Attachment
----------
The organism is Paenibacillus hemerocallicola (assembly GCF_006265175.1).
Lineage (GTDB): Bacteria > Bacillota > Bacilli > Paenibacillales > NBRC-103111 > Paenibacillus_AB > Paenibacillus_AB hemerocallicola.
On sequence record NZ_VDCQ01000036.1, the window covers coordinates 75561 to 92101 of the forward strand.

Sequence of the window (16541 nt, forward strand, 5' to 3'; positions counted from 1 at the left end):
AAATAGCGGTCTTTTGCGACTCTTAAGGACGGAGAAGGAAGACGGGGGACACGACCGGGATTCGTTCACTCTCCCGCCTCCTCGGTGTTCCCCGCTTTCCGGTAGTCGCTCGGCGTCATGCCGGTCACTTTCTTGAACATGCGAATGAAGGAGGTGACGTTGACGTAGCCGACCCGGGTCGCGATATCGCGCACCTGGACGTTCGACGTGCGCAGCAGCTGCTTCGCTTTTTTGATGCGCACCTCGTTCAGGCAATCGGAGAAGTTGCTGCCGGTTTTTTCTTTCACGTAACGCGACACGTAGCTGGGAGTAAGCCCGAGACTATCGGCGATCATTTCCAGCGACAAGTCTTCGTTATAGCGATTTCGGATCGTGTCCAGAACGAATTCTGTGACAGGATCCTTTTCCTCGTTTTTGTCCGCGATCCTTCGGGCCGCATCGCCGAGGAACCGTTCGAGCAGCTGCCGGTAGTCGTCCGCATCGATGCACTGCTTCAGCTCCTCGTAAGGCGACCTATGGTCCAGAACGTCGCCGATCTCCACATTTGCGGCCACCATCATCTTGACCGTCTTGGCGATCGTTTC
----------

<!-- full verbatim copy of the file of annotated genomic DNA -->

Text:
The organism is Paenibacillus hemerocallicola (assembly GCF_006265175.1).
Lineage (GTDB): Bacteria > Bacillota > Bacilli > Paenibacillales > NBRC-103111 > Paenibacillus_AB > Paenibacillus_AB hemerocallicola.
On sequence record NZ_VDCQ01000036.1, the window covers coordinates 75561 to 92101 of the forward strand.

Sequence of the window (16541 nt, forward strand, 5' to 3'; positions counted from 1 at the left end):
AAATAGCGGTCTTTTGCGACTCTTAAGGACGGAGAAGGAAGACGGGGGACACGACCGGGATTCGTTCACTCTCCCGCCTCCTCGGTGTTCCCCGCTTTCCGGTAGTCGCTCGGCGTCATGCCGGTCACTTTCTTGAACATGCGAATGAAGGAGGTGACGTTGACGTAGCCGACCCGGGTCGCGATATCGCGCACCTGGACGTTCGACGTGCGCAGCAGCTGCTTCGCTTTTTTGATGCGCACCTCGTTCAGGCAATCGGAGAAGTTGCTGCCGGTTTTTTCTTTCACGTAACGCGACACGTAGCTGGGAGTAAGCCCGAGACTATCGGCGATCATTTCCAGCGACAAGTCTTCGTTATAGCGATTTCGGATCGTGTCCAGAACGAATTCTGTGACAGGATCCTTTTCCTCGTTTTTGTCCGCGATCCTTCGGGCCGCATCGCCGAGGAACCGTTCGAGCAGCTGCCGGTAGTCGTCCGCATCGATGCACTGCTTCAGCTCCTCGTAAGGCGACCTATGGTCCAGAACGTCGCCGATCTCCACATTTGCGGCCACCATCATCTTGACCGTCTTGGCGATCGTTTC